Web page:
That is why the new congress will not change a thing and perpetuate the same BS that got us here, and will continue to drive us into oblivion until the whole system crashes and burns. That is the only place it can go there is no turning it around now.



posted on Jan, 25 2011 @ 04:22 PM
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I have never tried to get a house (or any thing else) that I could not afford with the actual funds in my checking account. But that home loan scheme stuff reminds me of those predatory pay day loan stores, which became so out of control that my state had to crack down on their unfettered capitalism.
findarticles.com...
You may enjoy denouncing those of lesser means. But they are deliberately maliciously ---targeted---.
www.businessweek.com...



posted on Jan, 25 2011 @ 04:28 PM
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Originally posted by prexparte
reply to post by TheWalkingFox
 

It wasnt the banks fault the poor took out loans they could not pay back.


Banks are experts in investment, lending, accounting, etc. It's reasonable to assume that the banks should have a complete understanding of risk. Far more than the average mortgage consumer.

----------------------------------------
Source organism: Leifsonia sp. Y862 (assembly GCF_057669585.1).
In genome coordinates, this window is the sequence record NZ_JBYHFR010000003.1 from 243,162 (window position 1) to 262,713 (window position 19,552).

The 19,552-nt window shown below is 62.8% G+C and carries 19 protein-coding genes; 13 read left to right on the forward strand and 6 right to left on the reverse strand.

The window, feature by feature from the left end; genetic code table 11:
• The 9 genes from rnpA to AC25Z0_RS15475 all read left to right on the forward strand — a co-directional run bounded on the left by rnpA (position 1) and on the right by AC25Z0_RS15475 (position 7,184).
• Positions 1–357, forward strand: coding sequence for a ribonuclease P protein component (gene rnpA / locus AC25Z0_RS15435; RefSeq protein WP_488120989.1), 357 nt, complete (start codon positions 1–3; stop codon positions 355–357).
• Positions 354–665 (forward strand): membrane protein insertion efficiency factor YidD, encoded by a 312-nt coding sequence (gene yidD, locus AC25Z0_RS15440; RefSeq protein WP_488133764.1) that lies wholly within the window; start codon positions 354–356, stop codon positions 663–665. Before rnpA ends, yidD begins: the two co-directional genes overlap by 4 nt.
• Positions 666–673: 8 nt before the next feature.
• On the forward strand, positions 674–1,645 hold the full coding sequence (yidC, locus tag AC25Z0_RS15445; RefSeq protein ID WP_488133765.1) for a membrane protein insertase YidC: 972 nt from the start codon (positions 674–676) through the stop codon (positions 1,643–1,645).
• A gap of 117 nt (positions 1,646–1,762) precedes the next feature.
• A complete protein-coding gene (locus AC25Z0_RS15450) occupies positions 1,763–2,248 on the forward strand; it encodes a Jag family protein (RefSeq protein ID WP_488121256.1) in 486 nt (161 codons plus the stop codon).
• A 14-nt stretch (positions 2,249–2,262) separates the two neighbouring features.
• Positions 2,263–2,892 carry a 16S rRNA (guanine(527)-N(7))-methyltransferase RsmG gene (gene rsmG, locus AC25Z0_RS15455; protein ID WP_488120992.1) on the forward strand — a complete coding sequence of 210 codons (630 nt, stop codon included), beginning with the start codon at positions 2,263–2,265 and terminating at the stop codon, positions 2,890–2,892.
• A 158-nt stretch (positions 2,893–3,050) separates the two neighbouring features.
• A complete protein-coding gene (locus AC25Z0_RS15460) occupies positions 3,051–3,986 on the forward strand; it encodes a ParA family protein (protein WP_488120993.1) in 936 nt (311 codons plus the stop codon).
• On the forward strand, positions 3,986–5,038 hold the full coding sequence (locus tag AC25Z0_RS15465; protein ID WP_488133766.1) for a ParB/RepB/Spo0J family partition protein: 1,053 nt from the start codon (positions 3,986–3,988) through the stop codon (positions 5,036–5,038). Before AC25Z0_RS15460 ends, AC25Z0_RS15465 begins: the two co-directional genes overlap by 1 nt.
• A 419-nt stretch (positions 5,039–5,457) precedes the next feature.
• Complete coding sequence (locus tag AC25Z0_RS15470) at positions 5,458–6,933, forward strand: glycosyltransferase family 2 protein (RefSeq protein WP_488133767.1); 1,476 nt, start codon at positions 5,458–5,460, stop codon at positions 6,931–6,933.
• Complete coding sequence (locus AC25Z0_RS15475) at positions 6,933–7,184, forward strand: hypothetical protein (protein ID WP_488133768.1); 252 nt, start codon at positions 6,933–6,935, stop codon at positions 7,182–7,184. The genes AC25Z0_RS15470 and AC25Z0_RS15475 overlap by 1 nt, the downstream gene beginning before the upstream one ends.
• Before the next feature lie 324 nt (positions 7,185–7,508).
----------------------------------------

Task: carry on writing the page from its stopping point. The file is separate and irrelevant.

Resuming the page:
If banks have the money and banks decide to lend the money, then who should bear the most responsibility if banks lose the money?

But I'll throw you bone and say that the responsibility does cut both ways, people need to have personal responsibility. However, it can also be argued that banks were making money two ways as well. One way if the borrower maintained the mortgage and another if they were a risky bet. In my mind that just supports the notion that the banks had little interest in vetting loan applicants.

www.publicintegrity.org...


Several state laws included the assignee liability provisions, but were preempted by federal regulators. If those provisions had stayed in the law, investors might have been more attentive to the questionable actions of lenders and brokers. When investors are responsible for abuses in the loans they buy, Keest said, “they have some skin in the game,” and are more likely to closely scrutinize the loans in a securitized pool. Investors might have noticed sooner that the subprime loans they were gobbling up were going bad, fast.

As it was, the demand for securities backed by subprime loans was insatiable.